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Liver disease and animals

Several US research groups have found new information about one of the most common liver diseases, based on studies in mice.

Non-alcoholic fatty liver disease (NAFLD), is estimated to affect more than 30% of the world’s population.

It results in the build-up of fat in the liver, which can range from being harmless to causing potentially severe liver damage, failure or cancer – but it is still not known why.

Researchers at the University of Virginia (UVA) – who previously identified that ‘wrinkles’ in cells can lead to NAFLD developing in mice – have now verified that these wrinkles are also found in the liver cells of people with the disease.

Meanwhile, a study at the Perelman School of Medicine at the University of Pennsylvania, has discovered a type of mouse liver cell that contributes to NAFLD, and shown that this is also the case in human NAFLD liver cells.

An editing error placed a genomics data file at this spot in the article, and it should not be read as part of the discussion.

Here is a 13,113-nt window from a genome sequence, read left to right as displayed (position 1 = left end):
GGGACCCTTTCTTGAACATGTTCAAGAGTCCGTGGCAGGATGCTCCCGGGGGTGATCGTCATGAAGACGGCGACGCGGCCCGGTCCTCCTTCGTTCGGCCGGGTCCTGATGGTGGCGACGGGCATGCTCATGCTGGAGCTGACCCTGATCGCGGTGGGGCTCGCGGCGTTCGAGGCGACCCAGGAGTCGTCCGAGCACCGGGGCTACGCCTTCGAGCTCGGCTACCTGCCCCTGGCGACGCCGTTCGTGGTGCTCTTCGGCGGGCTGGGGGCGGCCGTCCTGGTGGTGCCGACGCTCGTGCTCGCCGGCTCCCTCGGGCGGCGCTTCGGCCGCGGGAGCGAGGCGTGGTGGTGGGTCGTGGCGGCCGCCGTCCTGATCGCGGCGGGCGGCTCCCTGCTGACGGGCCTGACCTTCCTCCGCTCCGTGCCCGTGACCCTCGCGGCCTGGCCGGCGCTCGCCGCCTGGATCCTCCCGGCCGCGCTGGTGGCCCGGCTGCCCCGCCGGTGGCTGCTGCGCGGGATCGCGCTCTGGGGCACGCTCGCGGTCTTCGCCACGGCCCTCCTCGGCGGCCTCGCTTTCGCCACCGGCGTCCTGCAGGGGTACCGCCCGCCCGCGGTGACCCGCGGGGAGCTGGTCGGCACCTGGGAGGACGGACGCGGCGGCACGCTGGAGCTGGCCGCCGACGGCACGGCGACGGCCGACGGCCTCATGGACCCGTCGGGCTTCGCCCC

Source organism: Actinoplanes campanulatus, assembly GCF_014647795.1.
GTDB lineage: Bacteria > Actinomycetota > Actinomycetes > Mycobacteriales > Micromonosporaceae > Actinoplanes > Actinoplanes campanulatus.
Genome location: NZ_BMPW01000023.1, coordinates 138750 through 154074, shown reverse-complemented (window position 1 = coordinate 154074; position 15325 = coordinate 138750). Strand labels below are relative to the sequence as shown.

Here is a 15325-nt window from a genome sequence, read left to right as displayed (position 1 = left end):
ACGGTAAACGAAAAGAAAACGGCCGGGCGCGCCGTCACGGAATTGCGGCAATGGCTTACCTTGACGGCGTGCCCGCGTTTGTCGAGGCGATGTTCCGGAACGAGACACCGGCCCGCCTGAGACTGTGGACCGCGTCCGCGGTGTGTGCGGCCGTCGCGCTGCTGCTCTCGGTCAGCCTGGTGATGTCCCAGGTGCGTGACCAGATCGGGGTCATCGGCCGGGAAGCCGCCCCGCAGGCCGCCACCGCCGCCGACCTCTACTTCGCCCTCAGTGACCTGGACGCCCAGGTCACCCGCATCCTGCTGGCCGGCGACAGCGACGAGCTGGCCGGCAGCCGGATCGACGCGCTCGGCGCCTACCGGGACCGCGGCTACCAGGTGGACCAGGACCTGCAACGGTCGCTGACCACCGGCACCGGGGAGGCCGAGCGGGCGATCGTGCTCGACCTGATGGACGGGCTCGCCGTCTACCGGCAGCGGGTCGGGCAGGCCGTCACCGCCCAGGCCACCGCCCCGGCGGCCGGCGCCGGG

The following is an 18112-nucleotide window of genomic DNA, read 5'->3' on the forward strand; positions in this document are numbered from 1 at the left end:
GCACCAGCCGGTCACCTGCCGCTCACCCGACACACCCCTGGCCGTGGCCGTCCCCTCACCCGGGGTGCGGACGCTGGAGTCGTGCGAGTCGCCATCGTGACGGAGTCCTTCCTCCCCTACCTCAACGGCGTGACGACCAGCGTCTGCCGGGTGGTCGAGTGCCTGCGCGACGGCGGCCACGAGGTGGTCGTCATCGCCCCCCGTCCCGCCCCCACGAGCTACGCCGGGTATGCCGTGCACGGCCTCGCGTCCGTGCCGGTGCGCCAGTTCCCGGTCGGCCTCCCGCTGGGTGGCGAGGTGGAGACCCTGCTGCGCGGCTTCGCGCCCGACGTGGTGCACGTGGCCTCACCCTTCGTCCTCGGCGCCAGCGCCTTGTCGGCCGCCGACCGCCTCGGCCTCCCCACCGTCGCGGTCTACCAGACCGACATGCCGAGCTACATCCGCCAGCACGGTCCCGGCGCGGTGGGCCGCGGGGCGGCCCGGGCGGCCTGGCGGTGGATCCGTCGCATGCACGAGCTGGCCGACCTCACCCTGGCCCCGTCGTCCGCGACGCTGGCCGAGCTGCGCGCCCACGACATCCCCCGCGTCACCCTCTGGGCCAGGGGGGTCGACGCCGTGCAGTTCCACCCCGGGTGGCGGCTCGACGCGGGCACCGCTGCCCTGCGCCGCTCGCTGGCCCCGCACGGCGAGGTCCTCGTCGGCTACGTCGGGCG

In another study, researchers at the University of Illinois Urbana-Champaign investigated a form of NAFLD that is currently not well understood – non-alcoholic steatohepatitis (NASH). The team saw that by switching off a gene called SRSF1, mice developed the key features of NASH, such as inflammation and scarring in the liver.

Auinash Kalsotra (pictured), at the university, explained the disease could now be studied more accurately: “We want to see whether there are certain conditions where SRSF1 has been inactivated in some way in human livers or other animals.”



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